When we remember, we gain strength. When we share, we offer hope, and others gain courage. When we warn, we protect; we give an opportunity for another to be spared the hard road we walked as a result of poor choices or flat out disobedience.
We make sense of experiences through our stories.
Painfully honest, vulnerable, miraculous, grace drenched stories.
Start the tradition of sharing stories when your children are young. If they are older, introduce it to them anyway. Just do it.
We are changing the name of our Domestic Diva page to “The Supper Table” because we believe with all our hearts in the importance of sharing our faith stories around the supper table. And because we don’t believe that elaborate meals are necessary, we want to give you suggestions for great meals without all the fuss.
We want to help you just get them to the table.
Then when the meal is over, linger at the table a little longer. Don’t rush off. Talk about your day. Share what God showed you, taught you. Talk about your experiences with Him. Revisit those old stories of the Bible.
Be intentional until it becomes unintentional-just a part of who you are and what you do as a family around the supper table.
Invite others to sit at your table, often.
Years down the road, it’s not the food they’ll remember; it’s the stories.
It’s the legacy of family and faith.
Have a great week!
“All great change in America begins at the dinner table.” Ronald Reagan
“The enemy comes to kill, steal and destroy. But I (Jesus) have come to give you life and give it to the full.” John 10:10
A few years ago our dog of 6 years died. It did not take me long to decide that I did not like our home without a pet, so we got another puppy. We found her online, spoke with her breeder, had videos sent to us and we decided that this was our next pet! She was barely 2 pounds when we got her! She was so cute! We loved her immediately!
It did not take long for us to notice that a few things were not right with her. Her first vet visit was great! She appeared to be perfect! A few weeks later, I noticed that she was vomiting a lot! Then I noticed she did not seem to act like a normal perky puppy. Then…I gave her the heartworm medicine. Her behavior scared me so badly that I ran her to the vet. He looked at her, ran some tests, called the company that made the heartworm medicine and in a few hours we had a diagnosis…a liver shunt. The liver is a filter for the body. Anything toxic runs through the liver. In my 2 pound puppy, she had a blood vessel not connected to her liver. I found out later that that particular blood vessel was less than a millimeter in diameter…a MILLIMETER!!! That one single millimeter was wreaking havoc in our puppy! She had seizures, she vomited, she slept, and she would bang her little head against a wall…pure havoc. Thankfully there is a university near our home that knew how to handle liver shunts and we were able to take her there and they were able to fix our puppy’s shunt. When we picked her up, they told us, “It will take time, but eventually she should be “normal””. It has been 14 months since her surgery and today she is normal!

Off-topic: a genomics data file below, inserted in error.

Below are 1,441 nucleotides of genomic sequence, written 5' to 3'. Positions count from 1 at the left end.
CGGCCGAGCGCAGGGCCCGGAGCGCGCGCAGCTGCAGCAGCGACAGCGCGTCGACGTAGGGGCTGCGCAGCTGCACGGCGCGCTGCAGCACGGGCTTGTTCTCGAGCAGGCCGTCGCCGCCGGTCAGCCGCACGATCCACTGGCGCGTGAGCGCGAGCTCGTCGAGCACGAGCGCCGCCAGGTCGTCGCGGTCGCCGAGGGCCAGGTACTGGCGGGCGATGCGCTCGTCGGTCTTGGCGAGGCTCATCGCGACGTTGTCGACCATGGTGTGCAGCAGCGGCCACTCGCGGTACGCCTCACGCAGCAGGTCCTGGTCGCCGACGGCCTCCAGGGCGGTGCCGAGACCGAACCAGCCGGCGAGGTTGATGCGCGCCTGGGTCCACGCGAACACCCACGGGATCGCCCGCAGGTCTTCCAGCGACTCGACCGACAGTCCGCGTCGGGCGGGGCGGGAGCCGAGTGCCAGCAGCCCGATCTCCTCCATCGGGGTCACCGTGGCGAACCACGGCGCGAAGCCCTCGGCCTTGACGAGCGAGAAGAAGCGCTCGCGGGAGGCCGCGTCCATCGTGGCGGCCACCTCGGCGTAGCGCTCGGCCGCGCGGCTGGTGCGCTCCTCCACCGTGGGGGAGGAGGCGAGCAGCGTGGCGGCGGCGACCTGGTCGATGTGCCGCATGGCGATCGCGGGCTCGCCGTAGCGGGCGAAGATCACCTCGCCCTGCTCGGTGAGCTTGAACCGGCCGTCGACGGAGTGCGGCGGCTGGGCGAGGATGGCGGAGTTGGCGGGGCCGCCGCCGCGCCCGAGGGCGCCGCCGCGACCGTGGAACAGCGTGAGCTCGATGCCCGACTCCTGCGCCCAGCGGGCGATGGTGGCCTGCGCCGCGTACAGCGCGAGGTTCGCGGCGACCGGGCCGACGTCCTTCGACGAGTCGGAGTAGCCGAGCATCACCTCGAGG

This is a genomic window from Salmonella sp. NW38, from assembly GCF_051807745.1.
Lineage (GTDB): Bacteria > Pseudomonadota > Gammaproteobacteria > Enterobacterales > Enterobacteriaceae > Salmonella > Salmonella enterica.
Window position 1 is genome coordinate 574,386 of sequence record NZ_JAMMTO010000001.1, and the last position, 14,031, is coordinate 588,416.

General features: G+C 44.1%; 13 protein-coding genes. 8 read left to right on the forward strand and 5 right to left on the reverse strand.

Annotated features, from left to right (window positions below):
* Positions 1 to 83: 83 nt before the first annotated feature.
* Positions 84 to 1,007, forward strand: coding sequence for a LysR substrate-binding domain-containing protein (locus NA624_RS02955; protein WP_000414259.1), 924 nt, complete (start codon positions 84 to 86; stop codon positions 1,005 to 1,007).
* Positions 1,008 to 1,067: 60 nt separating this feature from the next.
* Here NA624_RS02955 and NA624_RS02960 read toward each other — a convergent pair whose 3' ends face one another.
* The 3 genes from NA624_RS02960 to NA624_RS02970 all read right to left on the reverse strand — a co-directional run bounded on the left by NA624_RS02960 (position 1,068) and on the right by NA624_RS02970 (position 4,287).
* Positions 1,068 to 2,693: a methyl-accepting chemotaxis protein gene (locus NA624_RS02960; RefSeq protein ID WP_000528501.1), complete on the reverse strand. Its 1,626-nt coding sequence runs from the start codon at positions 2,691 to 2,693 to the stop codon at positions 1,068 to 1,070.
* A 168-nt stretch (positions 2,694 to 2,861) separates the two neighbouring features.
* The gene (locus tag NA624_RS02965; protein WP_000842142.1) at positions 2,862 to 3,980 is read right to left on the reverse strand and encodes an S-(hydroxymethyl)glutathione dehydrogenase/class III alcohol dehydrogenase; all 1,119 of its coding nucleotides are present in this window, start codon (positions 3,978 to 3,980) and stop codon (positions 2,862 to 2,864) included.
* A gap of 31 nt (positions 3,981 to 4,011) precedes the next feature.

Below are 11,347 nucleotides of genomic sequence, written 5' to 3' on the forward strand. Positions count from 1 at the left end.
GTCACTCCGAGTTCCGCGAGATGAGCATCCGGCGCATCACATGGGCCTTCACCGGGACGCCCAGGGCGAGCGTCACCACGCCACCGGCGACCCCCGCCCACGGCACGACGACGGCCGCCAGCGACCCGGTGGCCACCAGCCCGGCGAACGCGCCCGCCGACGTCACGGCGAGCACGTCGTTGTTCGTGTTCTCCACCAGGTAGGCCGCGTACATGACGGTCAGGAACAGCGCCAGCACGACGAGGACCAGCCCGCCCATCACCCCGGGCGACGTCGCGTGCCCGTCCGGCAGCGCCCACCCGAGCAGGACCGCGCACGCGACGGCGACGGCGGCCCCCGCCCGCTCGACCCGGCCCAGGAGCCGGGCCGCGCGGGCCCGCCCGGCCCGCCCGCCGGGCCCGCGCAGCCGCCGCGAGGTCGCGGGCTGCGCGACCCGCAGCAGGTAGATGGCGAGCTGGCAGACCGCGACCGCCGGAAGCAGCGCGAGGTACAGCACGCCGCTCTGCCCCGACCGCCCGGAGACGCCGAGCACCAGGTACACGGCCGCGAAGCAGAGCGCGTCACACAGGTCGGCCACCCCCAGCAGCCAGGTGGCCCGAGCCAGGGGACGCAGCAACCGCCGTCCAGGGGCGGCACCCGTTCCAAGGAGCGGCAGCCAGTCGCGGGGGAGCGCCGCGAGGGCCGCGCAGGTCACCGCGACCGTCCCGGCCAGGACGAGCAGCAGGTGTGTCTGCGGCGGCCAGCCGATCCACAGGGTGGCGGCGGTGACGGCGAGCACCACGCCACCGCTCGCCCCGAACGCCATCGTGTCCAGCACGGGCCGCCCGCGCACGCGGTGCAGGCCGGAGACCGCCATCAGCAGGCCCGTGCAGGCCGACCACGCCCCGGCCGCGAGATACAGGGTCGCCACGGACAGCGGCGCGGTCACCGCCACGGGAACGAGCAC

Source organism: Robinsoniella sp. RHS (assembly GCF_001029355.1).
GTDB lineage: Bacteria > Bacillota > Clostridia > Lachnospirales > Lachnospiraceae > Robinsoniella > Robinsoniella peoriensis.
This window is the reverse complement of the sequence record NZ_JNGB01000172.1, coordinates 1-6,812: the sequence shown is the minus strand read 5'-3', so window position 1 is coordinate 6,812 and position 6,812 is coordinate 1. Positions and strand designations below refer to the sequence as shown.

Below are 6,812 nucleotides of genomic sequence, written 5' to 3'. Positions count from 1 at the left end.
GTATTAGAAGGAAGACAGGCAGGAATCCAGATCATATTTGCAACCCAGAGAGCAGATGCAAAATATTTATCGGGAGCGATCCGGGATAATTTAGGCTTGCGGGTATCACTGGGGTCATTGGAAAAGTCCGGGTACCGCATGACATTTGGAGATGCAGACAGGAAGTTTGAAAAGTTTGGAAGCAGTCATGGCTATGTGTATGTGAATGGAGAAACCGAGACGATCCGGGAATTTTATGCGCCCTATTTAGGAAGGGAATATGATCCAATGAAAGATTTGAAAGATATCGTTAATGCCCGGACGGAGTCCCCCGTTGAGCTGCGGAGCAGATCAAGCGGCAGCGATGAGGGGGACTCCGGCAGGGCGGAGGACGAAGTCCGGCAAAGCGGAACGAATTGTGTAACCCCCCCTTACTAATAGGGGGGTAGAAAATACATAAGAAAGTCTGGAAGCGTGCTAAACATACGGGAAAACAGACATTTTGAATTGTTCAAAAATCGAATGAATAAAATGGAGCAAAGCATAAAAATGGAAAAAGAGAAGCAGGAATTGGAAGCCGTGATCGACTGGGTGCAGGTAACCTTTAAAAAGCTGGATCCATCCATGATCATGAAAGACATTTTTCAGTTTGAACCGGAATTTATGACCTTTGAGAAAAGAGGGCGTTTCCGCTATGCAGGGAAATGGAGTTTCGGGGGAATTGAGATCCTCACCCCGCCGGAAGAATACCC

Her name? Zoe!!! What does that mean? Zoe is a Greek word meaning “of the absolute fullness of life, both essential and ethical, which belongs to God”!
God intends for me to live a full life, both essential and ethical! God desires for me to live life to the full! If a millimeter of a detached blood vessel can cause such damage to a pet, what could a millimeter of sin do to my life? How does God see me banging my head against a wall? Could it deter me from living my potential in Christ? What if a millimeter of pride, judgement, hate, materialism or lust can keep me from a full relationship with my creator? What am I missing from just a millimeter of sin?
I pray that God will continue to shed light in each area where there is a millimeter of misalignment between us. I pray that I allow Him to do surgery in my heart so that my life is lived to the full! He loves me enough to seek me out and help me find what is making me “sick”. I should desire Him enough to be found and be healed!
We are so excited that Stacey Hensley has joined the PSF team as a regular blogger.
Stacey is married to Mike Hensley. They have 3 daughters (22 year old step-daughter, 16, and 14). She lives in Georgia and has been a stay-at-home mom for 16 years and she says she has loved it! Stacey says that she is now in the season of preparing for "empty nest" and her heart is growing for moms of young children and reaching them with God's truth and love. Her favorite scripture is John 10:10, "The thief comes to kill, steal and destroy. But I (Jesus) have come that you may have have life and have it to the full." She loves to share that life giving truth to anyone willing to listen!!!
I love the way God writes a story with the paper of our life and the pen of His Holy Spirit.
From the time I was a child I knew conceptually that God loved me. I knew that He sent Jesus to die on the cross for sinners. I knew this and believed as much as any child could. But in the back of my mind, I sort of thought God was lucky to have me on His team. Perhaps He even smiled when He thought of me, because I wasn’t really “that bad”. Especially not like those other sinners He died for.
It wasn’t until college that the fruition of my childhood belief became a deep and life-changing faith. It wasn’t until I became the person that I had always judged that God showed me his far-reaching grace. I was transformed as I began to believe the truth that I was more sinful than I could dare to imagine and more loved than I could dare to dream.
Cornerstones of the Christian faith like grace, imputed righteousness, the power of the Spirit, community, evangelism, and other foundational truths I’d been taught as a kid became my oxygen. Jesus was no longer a part of my life…He became MY LIFE.
It was as if I had purchased a fully furnished house and finally had the electric company come and cut the lights on! Everything that was needed to live was in place and finally, it was a home that could be richly enjoyed.